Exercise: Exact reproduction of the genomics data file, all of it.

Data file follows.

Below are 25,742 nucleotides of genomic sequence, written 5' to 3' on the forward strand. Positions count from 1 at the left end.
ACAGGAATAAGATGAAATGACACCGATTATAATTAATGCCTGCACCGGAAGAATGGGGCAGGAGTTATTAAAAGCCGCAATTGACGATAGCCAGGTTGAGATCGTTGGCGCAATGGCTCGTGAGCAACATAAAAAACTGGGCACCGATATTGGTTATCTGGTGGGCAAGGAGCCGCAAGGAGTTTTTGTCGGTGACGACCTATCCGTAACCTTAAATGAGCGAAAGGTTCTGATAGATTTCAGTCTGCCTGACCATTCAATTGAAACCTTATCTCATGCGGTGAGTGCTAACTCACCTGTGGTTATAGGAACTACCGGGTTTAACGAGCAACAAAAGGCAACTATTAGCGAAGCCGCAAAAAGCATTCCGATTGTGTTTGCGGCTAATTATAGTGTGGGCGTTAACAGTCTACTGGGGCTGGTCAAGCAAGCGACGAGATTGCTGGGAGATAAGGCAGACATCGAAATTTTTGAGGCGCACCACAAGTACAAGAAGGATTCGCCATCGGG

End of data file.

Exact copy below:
Below are 25,742 nucleotides of genomic sequence, written 5' to 3' on the forward strand. Positions count from 1 at the left end.
ACAGGAATAAGATGAAATGACACCGATTATAATTAATGCCTGCACCGGAAGAATGGGGCAGGAGTTATTAAAAGCCGCAATTGACGATAGCCAGGTTGAGATCGTTGGCGCAATGGCTCGTGAGCAACATAAAAAACTGGGCACCGATATTGGTTATCTGGTGGGCAAGGAGCCGCAAGGAGTTTTTGTCGGTGACGACCTATCCGTAACCTTAAATGAGCGAAAGGTTCTGATAGATTTCAGTCTGCCTGACCATTCAATTGAAACCTTATCTCATGCGGTGAGTGCTAACTCACCTGTGGTTATAGGAACTACCGGGTTTAACGAGCAACAAAAGGCAACTATTAGCGAAGCCGCAAAAAGCATTCCGATTGTGTTTGCGGCTAATTATAGTGTGGGCGTTAACAGTCTACTGGGGCTGGTCAAGCAAGCGACGAGATTGCTGGGAGATAAGGCAGACATCGAAATTTTTGAGGCGCACCACAAGTACAAGAAGGATTCGCCATCGGG